A gripping edition of This American Life explores the ‘recovered memory movement’ of the 1990s where patients became convinced that they had experienced horrific, sometimes supernatural, abuse as children, led on by credulous therapists who used techniques now know to cause false memories.
The programme is a 2002 exploration of when experts give bad advice. Skip the first 8 minutes – it’s some irrelevant chattering about car mechanics – as it’s the next 35 minutes that matter.
The piece explores the now infamous recovered memory movement which led to therapists convincing patients that they had suffered dreadful, sometimes theatrically ‘satanic’ abuse, at the hand of their families, which they had supposedly ‘repressed’ into their unconscious mind.
Therapists believed they were detecting the unconscious traces of these ‘experiences’ in the dreams and emotional upset of genuine patients and encouraged their clients to elaborate on what was usually nothing but prejudice.
We now know, largely from research sparked from the work of psychologist Elizabeth Loftus, that we can easily form false memories with this sort of elaboration, leading patients to believe that these experiences genuinely happened, despite having no memories of it prior to therapy.
Of course, we forget things and remember them again later, but we know now that traumatic experiences are the least likely to be forgotten. In fact, there is still no convincing evidence, or indeed, a single well-verified example, of a ‘repressed’ traumatic experience that was later ‘recovered’.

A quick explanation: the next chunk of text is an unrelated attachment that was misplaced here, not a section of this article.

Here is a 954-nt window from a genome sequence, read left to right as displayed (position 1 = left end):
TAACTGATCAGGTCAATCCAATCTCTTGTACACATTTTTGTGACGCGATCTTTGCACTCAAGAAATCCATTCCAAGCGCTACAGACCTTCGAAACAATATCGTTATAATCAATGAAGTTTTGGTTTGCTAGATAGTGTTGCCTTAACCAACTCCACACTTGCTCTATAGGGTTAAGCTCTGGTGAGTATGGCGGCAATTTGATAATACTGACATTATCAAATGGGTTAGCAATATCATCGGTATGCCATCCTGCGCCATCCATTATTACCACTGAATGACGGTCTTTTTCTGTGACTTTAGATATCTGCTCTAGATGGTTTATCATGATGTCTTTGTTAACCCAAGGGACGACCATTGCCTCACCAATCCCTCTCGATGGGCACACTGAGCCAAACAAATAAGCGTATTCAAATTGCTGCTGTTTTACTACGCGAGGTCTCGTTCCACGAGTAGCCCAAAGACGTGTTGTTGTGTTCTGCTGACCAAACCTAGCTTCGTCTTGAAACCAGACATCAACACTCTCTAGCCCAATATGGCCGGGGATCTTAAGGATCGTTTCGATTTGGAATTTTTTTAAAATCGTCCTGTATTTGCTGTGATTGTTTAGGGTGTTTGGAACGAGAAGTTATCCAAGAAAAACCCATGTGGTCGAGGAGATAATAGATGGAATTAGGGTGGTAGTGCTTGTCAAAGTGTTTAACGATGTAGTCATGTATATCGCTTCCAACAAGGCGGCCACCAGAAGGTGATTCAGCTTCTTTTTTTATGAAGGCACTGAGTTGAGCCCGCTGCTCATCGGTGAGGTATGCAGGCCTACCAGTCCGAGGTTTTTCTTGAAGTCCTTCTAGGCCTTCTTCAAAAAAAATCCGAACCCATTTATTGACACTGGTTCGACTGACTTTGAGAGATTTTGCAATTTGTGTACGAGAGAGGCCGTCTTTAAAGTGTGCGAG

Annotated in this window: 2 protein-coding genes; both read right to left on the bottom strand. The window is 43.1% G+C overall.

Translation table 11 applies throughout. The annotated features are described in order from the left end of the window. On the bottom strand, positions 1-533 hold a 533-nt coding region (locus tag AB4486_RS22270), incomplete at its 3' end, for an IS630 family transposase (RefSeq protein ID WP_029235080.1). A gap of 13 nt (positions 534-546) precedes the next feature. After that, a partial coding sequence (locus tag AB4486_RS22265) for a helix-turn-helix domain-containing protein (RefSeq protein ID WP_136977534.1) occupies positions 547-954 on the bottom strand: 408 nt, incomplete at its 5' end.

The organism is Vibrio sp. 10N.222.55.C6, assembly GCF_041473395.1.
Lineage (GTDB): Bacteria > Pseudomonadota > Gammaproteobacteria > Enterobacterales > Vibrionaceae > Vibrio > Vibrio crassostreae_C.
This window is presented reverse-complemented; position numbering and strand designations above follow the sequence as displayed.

It’s probably worth noting, as the programme does, that the ‘recovered memory movement’ arrived when the full extent of child sexual abuse was just becoming known and when people were realising that victims of sexual abuse where often dismissed or not believed.
Without the evidence we have today on the remarkable malleability of memory, many therapists began to see what they thought were signs of repressed sexual abuse in their patients, even when this was denied, and began to encourage their clients ‘recover’ their memories.
The programme talks to both people who were falsely led to believe they were abused, and therapists who were caught up in the movement and helped patients ‘recover’ their baseless memories.
The piece is neither voyeuristic nor sensational and carefully weaves together the history of the social phenomenon and the personal stories of those affected.
As an aside, the reporter is Alix Spiegel who makes consistently brilliant mind, brain and mental health radio almost all of which is available online on the NPR archives and This American Life the archives.
Link to ‘An Epidemic Created By Doctors’.